Why The Newscast About Ryan Langston Left Me With a Heavy Heart


Many of we parents in the Down syndrome community waited eagerly for the segment that was to air this evening on NBC Nightly News with Brian Williams: a piece about the suddenly famous Ryan Langston, the little boy with Down syndrome in the recent Target and Nordstrom ads that have been a hot topic on blogs, Facebook, and elsewhere.

I caught the segment on the internet after it had aired.  I, like so many other people, had anticipated a wholly moving and inspiring piece, a glimpse into this wondrous but average little boy’s life.  And on the surface, that’s what we got.

To some, to many, any press is good press.  And I wondered, as I watched and felt something like a stone sink in the pit of my stomach, “Am I overreacting?  Am I being nitpicky?  Am I the only one who’s watching this and feels like crying?”

Ryan Langston is a beautiful little boy with lots of energy, a mop of blond hair, lots of talent and a sense of humor, two parents who adore him, a twin brother (who does not have Ds), and a penchant for knowing exactly what to do for a camera.  And this news segment was going to highlight the very normalcy of a little boy with Down syndrome.  So what about this whole thing could possibly be getting me down?

Here, you watch:

http://dailynightly.msnbc.msn.com/_news/2012/01/16/10168449-child-model-with-down-syndrome-inspires-thousands

Did you pick up on it?  The part where Anne Thompson informs us that Ryan “attends a school for Down syndrome children . . . .”?

Why is it so difficult for People First Language to take hold for folks?  I would like to think that a news outfit like NBC would do their homework before scripting a newscast that is meant to be an advocacy piece.  How could a simple thing like appropriate terminology be overlooked?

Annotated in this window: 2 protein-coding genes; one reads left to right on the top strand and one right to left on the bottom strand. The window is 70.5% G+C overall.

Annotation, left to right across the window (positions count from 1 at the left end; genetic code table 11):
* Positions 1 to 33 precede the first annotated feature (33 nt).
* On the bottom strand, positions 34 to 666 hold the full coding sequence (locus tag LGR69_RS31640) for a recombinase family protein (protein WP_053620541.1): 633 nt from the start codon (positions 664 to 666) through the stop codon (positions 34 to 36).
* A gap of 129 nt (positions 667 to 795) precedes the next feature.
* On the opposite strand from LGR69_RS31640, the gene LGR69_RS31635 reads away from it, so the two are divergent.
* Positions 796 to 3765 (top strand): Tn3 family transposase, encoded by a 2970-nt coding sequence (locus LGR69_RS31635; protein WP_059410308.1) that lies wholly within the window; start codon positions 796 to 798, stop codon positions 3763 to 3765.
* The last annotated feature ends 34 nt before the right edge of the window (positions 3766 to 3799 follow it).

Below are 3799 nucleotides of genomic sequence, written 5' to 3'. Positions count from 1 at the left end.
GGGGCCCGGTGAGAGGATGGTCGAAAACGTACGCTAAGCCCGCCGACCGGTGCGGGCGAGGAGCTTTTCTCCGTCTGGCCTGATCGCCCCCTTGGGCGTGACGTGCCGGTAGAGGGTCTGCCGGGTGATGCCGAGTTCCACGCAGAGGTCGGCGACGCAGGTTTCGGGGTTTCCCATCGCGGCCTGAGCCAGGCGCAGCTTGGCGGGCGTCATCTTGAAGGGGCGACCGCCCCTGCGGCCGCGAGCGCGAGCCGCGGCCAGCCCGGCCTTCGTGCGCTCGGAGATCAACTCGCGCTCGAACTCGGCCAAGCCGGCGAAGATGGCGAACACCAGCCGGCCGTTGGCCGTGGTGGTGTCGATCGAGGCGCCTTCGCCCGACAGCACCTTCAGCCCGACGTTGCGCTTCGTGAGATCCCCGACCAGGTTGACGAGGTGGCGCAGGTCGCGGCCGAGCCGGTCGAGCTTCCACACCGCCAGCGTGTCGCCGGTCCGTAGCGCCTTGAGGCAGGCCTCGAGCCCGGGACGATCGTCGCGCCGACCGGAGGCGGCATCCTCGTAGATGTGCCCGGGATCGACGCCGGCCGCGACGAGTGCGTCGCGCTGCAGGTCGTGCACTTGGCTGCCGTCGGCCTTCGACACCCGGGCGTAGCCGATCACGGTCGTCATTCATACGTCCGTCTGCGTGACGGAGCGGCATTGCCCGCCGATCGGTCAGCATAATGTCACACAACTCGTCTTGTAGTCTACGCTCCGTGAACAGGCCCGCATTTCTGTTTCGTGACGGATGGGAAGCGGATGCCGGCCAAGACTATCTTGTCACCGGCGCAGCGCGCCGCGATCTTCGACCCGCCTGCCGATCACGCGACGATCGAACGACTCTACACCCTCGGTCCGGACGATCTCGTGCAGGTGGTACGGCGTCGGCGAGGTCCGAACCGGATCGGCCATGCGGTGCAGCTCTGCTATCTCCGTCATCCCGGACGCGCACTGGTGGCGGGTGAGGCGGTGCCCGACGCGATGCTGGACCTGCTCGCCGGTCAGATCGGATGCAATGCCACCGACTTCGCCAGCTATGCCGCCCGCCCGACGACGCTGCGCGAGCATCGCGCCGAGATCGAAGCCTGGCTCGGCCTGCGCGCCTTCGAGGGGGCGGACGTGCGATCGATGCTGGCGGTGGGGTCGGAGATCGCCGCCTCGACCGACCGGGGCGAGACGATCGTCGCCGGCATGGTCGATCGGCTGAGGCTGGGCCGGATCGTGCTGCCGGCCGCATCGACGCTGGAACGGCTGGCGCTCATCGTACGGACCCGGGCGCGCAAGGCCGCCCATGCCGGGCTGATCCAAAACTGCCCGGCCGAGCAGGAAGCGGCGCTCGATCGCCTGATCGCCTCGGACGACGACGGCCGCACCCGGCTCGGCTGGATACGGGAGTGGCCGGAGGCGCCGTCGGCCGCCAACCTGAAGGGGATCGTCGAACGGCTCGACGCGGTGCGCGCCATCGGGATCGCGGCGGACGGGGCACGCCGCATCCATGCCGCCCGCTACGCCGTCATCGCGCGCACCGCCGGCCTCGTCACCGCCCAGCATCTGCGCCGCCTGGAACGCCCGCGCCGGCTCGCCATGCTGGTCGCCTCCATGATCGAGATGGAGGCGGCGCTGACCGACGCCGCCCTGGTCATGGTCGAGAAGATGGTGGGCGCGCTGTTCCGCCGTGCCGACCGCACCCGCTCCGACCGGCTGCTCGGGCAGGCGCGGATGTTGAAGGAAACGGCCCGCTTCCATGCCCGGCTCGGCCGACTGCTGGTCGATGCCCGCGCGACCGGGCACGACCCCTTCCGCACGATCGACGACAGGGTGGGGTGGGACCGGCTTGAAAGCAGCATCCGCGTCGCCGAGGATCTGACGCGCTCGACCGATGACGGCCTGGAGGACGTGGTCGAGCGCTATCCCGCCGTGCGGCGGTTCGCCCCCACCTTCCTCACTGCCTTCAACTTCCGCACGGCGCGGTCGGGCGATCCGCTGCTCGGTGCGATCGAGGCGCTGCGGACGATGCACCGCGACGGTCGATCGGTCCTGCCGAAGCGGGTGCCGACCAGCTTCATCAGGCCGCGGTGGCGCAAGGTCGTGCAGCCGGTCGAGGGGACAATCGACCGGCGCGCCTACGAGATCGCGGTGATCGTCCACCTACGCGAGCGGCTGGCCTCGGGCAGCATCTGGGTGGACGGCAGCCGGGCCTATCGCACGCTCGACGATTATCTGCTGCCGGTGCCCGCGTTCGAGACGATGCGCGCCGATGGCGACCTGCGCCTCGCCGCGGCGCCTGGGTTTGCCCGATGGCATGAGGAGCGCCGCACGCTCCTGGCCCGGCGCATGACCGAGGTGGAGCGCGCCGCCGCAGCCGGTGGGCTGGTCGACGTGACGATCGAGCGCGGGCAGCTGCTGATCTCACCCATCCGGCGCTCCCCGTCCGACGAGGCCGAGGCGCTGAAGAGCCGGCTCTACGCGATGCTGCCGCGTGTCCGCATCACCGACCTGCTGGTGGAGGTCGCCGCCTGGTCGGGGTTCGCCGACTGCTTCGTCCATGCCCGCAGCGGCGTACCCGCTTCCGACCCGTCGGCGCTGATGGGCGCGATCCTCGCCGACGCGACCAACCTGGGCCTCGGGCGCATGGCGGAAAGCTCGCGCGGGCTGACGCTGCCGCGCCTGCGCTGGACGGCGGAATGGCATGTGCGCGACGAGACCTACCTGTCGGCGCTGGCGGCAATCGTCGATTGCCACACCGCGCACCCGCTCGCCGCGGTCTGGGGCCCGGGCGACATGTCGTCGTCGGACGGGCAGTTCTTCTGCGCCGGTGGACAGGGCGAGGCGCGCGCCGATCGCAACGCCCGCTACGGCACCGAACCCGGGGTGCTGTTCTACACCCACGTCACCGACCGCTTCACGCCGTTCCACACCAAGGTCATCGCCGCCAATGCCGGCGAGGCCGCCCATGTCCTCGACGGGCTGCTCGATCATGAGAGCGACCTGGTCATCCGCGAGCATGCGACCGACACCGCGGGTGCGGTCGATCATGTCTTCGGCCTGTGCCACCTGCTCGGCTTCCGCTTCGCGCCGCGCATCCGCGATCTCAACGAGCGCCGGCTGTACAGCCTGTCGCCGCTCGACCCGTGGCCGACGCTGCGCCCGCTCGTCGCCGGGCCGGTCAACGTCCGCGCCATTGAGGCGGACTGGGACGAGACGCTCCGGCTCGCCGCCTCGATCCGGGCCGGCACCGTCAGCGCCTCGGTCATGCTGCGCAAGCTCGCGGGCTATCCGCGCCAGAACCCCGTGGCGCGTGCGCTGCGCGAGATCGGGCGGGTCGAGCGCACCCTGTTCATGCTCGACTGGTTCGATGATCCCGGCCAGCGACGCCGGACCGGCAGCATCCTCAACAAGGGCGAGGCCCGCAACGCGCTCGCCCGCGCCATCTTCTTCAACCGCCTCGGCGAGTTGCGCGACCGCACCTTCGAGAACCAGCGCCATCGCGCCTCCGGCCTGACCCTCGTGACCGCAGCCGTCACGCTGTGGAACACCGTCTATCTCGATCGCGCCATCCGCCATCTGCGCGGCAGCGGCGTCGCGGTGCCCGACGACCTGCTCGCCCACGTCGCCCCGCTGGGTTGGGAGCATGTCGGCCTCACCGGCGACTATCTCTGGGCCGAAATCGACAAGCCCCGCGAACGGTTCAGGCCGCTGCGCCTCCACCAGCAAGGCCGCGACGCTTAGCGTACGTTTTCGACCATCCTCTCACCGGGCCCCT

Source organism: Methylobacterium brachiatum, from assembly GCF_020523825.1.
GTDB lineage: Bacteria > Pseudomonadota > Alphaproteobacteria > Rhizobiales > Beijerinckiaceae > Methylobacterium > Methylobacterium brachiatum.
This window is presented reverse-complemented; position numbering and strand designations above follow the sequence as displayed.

But even more disheartening was hearing that this talented, smart little boy, who, as the news piece pointed out, can do so many of the things that most “average” kids his age can do – and some things most cannot do, like rock a Nordstrom ad – does not attend a regular school like most kids – like his twin brother – but instead, a separate school.  A special school.  A school for Down syndrome children.

I make no judgment against Ryan’s parents.  I do not claim to know the circumstances that led to Ryan’s enrollment in a separate special ed school.  It was just a very strange juxtaposition: a celebration of a child who is showing the world that Down syndrome is not so different, but a child who is separated, segregated nonetheless.

It hurts my heart.  I don’t want that for Finn.  I want Finn, and all children and people with Down syndrome to be fully accepted, embraced, and included.  I want them to be welcomed to live and play and work and walk – and, yes, learn – alongside everyone else.